The ATLAS collaboration recently celebrated installing the last of the eight "big wheels" that form part of the endcap muon spectrometer of the detector. The big wheels harbour ATLAS's middle layer of muon chambers in the forward region and are one of the last large pieces to be installed. Each is 25 m across, weighs between 40 and 50 tonnes and contains around 80 precision tracking chambers or 200 trigger chambers.

Because of their sheer size, each wheel had to be made in 12 pieces for the trigger planes and 16 pieces for the tracking planes. Designing a suitable support structure was a unique challenge, and the result is a uniquely thin and light structure that is precise to less than a millimetre.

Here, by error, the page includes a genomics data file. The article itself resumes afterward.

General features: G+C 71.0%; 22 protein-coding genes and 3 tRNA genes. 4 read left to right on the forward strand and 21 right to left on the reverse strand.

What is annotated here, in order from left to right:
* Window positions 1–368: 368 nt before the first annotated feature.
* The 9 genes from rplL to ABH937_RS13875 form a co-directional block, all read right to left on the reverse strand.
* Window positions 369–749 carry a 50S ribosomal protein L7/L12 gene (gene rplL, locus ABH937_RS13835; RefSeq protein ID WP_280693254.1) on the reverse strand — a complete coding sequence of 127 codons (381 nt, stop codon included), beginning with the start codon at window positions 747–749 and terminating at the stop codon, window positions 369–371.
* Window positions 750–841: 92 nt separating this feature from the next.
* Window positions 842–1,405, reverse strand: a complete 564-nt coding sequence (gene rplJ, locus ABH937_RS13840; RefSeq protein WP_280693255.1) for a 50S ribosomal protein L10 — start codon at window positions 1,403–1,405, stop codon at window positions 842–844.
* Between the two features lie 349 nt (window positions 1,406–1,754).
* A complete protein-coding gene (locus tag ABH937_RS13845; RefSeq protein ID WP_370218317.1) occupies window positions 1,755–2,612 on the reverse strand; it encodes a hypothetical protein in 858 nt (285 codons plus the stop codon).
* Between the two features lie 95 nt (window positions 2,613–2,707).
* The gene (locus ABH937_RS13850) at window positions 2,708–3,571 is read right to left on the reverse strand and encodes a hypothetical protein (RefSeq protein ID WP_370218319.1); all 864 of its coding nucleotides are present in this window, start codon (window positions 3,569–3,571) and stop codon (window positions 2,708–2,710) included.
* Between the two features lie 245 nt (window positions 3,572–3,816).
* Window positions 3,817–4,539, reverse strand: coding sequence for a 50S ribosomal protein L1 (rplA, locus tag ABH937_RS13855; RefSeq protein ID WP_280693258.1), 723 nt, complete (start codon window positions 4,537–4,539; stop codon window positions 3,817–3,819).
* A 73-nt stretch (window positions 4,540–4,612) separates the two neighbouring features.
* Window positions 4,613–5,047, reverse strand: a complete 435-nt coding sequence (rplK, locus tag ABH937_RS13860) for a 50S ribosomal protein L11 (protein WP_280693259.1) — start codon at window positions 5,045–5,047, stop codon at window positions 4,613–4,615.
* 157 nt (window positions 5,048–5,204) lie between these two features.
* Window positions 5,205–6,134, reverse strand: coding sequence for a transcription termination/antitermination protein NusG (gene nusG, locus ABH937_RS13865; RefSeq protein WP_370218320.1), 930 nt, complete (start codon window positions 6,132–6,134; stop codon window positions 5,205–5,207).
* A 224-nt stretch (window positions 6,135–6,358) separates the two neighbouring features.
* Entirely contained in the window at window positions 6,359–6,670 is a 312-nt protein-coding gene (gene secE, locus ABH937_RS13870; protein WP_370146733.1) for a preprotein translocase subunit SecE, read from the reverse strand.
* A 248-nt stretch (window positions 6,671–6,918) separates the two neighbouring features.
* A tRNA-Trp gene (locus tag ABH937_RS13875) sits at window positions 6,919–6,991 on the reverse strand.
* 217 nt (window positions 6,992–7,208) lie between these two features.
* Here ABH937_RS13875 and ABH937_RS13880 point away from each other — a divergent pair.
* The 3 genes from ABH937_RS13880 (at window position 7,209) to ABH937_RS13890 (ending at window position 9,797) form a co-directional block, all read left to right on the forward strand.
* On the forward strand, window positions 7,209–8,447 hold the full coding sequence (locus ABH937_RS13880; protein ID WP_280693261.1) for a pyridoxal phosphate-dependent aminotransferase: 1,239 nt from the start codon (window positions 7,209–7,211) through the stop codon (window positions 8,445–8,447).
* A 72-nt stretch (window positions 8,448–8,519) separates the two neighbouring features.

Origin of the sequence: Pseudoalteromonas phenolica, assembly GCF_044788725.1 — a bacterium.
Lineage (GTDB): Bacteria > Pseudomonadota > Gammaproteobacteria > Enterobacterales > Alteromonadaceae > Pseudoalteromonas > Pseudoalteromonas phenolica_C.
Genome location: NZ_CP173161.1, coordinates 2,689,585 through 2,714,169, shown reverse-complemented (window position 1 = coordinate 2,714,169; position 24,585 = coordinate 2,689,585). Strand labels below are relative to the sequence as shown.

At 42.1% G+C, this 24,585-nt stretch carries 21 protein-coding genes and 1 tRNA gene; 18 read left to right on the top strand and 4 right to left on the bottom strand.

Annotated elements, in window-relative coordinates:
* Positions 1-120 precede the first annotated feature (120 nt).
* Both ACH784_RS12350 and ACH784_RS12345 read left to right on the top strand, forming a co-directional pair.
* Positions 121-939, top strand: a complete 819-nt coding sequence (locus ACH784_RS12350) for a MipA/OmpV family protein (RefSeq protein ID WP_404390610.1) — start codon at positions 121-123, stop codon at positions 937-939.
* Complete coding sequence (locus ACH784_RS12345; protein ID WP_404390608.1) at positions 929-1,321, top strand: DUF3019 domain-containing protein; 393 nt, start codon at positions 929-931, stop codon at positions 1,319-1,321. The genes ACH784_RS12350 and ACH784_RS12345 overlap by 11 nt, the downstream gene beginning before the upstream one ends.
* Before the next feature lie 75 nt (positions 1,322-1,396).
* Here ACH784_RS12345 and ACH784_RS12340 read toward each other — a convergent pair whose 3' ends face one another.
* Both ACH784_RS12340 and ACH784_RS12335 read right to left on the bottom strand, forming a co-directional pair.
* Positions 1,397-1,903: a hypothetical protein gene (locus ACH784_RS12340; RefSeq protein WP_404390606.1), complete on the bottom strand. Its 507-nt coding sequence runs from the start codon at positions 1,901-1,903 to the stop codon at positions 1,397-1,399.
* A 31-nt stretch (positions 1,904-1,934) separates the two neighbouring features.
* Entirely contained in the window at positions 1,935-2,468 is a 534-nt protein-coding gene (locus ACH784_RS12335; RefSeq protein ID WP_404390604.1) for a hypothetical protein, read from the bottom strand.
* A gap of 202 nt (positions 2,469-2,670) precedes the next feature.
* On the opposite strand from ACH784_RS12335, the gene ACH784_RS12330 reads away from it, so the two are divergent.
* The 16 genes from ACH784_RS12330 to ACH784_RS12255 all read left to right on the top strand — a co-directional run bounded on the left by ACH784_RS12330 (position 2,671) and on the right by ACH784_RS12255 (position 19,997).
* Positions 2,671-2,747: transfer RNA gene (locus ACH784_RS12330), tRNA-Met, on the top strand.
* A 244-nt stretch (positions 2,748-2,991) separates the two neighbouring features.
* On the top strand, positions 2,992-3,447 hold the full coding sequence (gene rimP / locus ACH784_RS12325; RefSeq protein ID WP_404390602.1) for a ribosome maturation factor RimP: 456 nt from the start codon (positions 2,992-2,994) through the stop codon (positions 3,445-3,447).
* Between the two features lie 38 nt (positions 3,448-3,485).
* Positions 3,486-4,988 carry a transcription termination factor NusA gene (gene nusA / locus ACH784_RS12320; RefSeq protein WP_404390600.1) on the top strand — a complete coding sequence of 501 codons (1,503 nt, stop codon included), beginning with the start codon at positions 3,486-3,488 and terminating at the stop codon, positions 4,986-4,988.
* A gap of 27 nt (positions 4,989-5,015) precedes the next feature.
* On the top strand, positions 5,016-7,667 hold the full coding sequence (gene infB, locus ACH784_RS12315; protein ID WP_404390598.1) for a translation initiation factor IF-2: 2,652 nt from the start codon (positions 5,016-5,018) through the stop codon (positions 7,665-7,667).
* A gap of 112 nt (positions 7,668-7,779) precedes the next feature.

Each wheel was assembled at CERN using components from all over the world. The 100-member collaboration from China, Europe, Israel, Japan, Pakistan, Russia and the US began assembly of components in 2005 and installation in 2006. Now, just two smaller-scale wheels and the end-wall chambers remain to be installed. The big wheels have already begun to take part in test runs using cosmic-ray data that ATLAS performs on a six-weekly basis (CERN Courier September 2007 p23).